Click HERE to view coverage of our 2018 Hanukkah party in the Brooklyn Daily Eagle.

Hanukkah—The Festival of Lights – The Festival of Rededication

Although it is a late addition to the Jewish liturgical calendar, the eight-day festival of Hanukkah has become a beloved and joyous holiday. It is also known as the Festival of Lights and takes place in December, at the time of year when the days are shortest in the northern hemisphere. 

Beginning in 167 BCE, the Jews of Judea rose up in revolt against the oppression of King Antiochus IV Epiphanes  of the Seleucid Empire. The military leader of the first phase of the revolt was Judah the Maccabee, the eldest son of the priest Mattityahu (Mattathias). In the autumn of 164, Judah and his followers were able to capture the Temple in Jerusalem, which had been turned into a pagan shrine. They cleansed it and rededicated it to Israel’s God. This event was observed in an eight-day celebration, which was patterned on Sukkot, the autumn festival of huts.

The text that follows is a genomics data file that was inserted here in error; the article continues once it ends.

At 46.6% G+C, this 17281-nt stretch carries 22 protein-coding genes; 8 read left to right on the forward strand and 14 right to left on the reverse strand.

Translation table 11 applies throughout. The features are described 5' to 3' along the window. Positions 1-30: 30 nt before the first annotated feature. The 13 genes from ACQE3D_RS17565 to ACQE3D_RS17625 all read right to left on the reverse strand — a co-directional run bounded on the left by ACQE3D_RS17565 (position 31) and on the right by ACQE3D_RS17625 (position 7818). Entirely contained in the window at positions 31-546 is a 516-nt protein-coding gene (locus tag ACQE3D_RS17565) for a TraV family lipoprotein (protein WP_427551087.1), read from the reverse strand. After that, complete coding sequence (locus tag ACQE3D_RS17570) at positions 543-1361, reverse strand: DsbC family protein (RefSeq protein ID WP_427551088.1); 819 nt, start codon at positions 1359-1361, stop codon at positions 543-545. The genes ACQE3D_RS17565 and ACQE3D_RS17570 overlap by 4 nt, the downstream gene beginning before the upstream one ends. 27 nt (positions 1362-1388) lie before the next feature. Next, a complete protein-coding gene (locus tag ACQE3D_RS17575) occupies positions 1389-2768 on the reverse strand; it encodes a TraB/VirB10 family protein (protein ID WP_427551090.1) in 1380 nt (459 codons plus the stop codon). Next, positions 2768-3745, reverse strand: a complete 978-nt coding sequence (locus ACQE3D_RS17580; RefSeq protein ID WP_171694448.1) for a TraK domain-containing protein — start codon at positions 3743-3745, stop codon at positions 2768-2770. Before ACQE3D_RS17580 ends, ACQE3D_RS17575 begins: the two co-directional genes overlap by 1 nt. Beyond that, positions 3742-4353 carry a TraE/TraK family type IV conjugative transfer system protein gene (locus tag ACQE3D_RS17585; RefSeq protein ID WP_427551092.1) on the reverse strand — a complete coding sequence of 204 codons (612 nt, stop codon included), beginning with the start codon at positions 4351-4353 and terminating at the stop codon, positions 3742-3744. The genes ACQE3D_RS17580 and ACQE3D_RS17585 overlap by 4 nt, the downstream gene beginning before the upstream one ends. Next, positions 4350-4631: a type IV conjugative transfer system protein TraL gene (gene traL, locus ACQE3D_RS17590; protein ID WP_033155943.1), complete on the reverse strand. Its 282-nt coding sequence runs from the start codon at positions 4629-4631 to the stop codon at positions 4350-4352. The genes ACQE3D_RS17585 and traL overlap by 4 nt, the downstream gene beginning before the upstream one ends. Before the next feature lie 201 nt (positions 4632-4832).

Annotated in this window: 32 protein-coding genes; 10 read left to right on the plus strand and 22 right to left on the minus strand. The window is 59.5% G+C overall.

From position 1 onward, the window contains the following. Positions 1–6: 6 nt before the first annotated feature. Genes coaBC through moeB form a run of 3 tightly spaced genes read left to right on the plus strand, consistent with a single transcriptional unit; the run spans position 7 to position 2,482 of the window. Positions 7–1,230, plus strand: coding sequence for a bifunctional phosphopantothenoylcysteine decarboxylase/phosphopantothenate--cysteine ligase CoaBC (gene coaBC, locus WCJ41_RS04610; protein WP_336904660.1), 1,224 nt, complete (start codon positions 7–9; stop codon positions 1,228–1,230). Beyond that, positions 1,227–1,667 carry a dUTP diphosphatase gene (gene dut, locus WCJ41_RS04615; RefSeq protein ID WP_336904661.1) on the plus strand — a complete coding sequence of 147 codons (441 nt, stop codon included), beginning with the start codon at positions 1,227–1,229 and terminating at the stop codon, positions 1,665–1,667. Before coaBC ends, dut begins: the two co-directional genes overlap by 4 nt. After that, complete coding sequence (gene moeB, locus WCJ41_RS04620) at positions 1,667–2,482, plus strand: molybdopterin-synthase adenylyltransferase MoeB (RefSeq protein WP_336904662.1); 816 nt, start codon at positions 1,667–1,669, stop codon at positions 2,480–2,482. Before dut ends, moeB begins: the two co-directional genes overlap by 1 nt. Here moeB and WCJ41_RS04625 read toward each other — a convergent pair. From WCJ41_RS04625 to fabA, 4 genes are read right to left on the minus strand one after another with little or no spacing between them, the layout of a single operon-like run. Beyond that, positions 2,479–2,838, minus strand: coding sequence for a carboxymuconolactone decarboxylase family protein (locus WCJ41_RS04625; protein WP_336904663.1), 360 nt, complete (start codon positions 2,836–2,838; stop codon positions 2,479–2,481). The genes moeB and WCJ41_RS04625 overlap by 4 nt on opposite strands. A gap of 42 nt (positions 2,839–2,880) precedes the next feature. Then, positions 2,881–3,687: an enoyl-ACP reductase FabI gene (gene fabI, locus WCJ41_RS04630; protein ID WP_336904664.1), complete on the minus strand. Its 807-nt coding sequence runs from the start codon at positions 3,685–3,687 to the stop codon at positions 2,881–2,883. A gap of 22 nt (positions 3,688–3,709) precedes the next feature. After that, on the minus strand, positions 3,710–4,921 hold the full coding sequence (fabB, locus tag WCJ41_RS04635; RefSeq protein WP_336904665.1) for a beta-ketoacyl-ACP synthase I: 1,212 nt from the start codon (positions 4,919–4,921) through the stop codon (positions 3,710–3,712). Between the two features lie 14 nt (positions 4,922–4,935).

In order to engage children in celebrating this victory, we teach children the “miracle” of Hanukkah.  After this momentous victory, it was decided to light the Temple Menorah even though there was a very little bit of pure oil available.  The oil should have burned for one night, but the “Miracle of Hanukkah” is that the tiny bit of oil kept flickering for eight days and nights.  Hence, each year at Hanukkah, Jews light the menorah for eight nights.

In addition to lighting the menorah, Jews also eat special foods, such as potato pancakes (latkes), jelly donuts and other fried treats to remind us of the oil used for the rededication.  We also, play games with dreidels (spinning top, read stories and create Hanukkah cards, menorah, dreidels and other symbols of the holiday.

It is not customary to exchange presents during Hanukkah; this is a practice established to try to compete with Christmas.  Hanukkah is a wonderful experiential holiday for both children and adults.